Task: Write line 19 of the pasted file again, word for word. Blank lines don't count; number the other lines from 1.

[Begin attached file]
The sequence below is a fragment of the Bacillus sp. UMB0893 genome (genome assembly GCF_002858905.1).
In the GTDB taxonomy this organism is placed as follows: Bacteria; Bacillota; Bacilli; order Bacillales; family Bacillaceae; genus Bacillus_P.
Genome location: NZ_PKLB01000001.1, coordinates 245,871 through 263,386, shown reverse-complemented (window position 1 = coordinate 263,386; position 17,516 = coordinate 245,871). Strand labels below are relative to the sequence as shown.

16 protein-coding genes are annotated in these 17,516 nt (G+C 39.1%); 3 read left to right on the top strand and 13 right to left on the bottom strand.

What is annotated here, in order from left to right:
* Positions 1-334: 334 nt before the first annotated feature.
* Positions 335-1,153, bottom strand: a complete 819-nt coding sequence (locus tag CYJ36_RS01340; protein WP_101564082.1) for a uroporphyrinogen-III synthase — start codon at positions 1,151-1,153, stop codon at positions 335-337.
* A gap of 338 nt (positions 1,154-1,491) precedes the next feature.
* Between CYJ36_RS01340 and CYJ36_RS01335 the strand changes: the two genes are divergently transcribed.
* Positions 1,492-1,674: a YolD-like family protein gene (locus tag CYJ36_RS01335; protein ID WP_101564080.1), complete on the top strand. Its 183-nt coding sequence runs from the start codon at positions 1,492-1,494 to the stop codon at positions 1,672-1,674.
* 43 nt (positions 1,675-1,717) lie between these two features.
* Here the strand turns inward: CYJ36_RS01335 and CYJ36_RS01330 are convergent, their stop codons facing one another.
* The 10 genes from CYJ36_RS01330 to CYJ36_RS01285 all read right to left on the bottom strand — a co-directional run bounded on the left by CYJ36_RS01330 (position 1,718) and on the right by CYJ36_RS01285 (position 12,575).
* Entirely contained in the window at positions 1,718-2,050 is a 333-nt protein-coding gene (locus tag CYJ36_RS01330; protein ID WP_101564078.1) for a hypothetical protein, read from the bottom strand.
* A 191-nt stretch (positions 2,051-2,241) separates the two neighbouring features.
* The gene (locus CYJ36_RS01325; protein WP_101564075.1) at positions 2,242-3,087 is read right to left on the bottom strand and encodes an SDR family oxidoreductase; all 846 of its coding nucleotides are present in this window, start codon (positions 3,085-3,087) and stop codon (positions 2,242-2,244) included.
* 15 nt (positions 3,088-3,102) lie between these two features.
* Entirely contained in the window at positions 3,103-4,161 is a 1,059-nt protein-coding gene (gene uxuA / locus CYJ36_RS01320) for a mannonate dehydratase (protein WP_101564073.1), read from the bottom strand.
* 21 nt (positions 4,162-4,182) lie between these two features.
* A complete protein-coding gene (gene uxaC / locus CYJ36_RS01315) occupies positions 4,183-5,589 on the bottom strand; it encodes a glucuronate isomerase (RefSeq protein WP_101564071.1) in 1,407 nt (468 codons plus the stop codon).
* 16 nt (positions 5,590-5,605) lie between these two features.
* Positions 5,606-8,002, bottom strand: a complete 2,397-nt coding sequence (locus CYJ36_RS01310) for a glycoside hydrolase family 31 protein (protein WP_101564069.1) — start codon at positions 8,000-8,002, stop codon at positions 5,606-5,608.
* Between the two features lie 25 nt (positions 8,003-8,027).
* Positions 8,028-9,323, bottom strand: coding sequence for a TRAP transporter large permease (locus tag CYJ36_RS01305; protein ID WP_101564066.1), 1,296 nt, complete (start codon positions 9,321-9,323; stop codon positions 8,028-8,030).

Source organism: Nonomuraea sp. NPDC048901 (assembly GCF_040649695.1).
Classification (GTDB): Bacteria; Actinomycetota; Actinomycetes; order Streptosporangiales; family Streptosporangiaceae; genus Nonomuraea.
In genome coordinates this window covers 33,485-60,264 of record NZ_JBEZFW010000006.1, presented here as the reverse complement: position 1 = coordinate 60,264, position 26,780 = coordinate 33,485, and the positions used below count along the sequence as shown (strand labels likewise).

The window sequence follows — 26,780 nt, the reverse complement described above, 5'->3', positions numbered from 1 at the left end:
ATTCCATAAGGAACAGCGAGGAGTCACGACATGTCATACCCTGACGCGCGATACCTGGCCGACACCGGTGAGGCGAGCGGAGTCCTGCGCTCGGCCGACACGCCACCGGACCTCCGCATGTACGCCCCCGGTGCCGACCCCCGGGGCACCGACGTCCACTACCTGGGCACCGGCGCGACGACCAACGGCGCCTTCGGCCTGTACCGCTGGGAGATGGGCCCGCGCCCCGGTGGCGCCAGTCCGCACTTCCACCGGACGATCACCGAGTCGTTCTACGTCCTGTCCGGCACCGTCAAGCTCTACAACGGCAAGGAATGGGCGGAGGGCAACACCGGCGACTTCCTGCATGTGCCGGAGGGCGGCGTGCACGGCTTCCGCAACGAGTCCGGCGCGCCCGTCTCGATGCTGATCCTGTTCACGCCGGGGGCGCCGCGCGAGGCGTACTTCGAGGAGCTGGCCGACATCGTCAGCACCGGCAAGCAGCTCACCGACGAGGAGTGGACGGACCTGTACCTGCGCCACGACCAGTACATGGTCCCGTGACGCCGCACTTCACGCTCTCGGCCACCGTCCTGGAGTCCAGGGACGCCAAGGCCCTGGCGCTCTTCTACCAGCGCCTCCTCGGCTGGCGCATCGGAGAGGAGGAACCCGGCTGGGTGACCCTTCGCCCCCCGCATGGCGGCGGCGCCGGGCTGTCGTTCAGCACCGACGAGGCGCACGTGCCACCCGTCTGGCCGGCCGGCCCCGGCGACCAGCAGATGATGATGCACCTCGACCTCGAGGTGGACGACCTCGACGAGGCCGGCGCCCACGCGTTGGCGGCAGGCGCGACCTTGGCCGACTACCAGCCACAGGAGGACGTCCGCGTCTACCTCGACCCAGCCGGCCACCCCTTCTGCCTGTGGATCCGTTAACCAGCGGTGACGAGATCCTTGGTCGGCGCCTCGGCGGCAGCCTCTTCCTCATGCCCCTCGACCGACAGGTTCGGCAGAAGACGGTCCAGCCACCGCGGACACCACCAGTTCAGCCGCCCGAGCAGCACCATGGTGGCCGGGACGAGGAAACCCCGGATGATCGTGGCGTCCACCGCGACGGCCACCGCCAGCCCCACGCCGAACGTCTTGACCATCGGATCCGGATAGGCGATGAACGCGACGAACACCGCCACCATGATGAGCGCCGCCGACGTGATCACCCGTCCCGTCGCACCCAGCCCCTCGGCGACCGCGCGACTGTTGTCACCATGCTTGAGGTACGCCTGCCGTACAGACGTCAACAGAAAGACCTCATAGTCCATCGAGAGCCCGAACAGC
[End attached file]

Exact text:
* 21 nt (positions 4,162-4,182) lie between these two features.